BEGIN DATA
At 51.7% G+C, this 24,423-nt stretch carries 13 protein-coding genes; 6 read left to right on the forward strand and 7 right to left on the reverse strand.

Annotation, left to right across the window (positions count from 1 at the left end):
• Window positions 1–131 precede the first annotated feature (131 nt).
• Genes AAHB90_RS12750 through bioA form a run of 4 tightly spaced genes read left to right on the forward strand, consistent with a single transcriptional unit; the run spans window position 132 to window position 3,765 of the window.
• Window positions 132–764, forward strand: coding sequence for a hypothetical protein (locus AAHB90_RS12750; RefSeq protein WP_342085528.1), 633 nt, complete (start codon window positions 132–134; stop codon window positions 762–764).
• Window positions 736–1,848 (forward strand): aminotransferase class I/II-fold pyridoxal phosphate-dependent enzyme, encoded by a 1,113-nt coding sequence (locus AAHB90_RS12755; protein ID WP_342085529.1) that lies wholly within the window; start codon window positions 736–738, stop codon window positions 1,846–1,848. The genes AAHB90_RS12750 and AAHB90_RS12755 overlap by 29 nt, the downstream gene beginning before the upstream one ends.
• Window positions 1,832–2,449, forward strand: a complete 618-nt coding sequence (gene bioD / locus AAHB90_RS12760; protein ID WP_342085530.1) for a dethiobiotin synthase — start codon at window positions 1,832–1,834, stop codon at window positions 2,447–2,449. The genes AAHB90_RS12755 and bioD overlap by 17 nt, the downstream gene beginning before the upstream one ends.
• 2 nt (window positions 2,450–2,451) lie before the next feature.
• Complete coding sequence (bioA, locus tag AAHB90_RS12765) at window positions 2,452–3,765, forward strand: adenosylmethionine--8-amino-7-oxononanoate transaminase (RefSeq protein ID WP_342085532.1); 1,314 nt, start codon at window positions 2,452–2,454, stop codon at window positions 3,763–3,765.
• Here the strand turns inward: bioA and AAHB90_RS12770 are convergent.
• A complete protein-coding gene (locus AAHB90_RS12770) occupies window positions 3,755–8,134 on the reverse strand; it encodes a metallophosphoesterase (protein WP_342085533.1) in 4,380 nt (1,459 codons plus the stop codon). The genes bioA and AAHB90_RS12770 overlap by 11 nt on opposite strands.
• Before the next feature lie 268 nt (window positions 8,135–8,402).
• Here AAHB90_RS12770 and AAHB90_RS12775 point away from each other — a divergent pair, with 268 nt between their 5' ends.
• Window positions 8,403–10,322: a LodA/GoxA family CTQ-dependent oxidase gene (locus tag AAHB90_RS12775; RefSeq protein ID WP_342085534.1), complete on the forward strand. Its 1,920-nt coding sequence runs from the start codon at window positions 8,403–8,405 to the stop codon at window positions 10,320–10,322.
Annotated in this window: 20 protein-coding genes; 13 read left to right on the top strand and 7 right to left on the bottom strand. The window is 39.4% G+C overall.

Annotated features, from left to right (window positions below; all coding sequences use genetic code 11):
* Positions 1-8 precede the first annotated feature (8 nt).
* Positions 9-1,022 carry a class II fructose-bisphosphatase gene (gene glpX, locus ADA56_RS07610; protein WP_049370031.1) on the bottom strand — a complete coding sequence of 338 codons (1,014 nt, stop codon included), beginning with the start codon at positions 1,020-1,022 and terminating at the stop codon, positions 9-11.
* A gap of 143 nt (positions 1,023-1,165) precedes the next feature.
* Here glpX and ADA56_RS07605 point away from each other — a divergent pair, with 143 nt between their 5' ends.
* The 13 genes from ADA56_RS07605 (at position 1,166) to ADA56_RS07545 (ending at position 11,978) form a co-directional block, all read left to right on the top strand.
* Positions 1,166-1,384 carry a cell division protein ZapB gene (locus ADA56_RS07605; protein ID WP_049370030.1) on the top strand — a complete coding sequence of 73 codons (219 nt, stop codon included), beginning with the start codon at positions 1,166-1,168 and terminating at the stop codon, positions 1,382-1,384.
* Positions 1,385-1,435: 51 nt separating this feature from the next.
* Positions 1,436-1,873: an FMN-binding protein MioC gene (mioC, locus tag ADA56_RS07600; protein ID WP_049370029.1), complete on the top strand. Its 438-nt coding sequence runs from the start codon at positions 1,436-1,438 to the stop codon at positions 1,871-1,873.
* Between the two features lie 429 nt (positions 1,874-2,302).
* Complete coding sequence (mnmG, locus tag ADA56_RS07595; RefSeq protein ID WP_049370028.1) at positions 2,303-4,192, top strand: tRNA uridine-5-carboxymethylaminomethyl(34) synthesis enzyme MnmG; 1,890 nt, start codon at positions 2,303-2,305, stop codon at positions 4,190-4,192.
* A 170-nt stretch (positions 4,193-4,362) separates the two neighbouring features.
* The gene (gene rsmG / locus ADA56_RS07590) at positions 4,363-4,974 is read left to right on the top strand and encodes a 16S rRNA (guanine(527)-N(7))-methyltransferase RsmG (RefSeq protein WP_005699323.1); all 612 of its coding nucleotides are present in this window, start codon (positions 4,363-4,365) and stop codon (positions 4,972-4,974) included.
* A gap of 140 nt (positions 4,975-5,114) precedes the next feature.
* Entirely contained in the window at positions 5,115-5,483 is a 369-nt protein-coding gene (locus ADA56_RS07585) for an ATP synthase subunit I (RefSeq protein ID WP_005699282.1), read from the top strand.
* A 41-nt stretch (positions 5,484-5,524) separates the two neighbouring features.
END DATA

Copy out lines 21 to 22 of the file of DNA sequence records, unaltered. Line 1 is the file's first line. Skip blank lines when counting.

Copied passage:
* The 13 genes from ADA56_RS07605 (at position 1,166) to ADA56_RS07545 (ending at position 11,978) form a co-directional block, all read left to right on the top strand.
* Positions 1,166-1,384 carry a cell division protein ZapB gene (locus ADA56_RS07605; protein ID WP_049370030.1) on the top strand — a complete coding sequence of 73 codons (219 nt, stop codon included), beginning with the start codon at positions 1,166-1,168 and terminating at the stop codon, positions 1,382-1,384.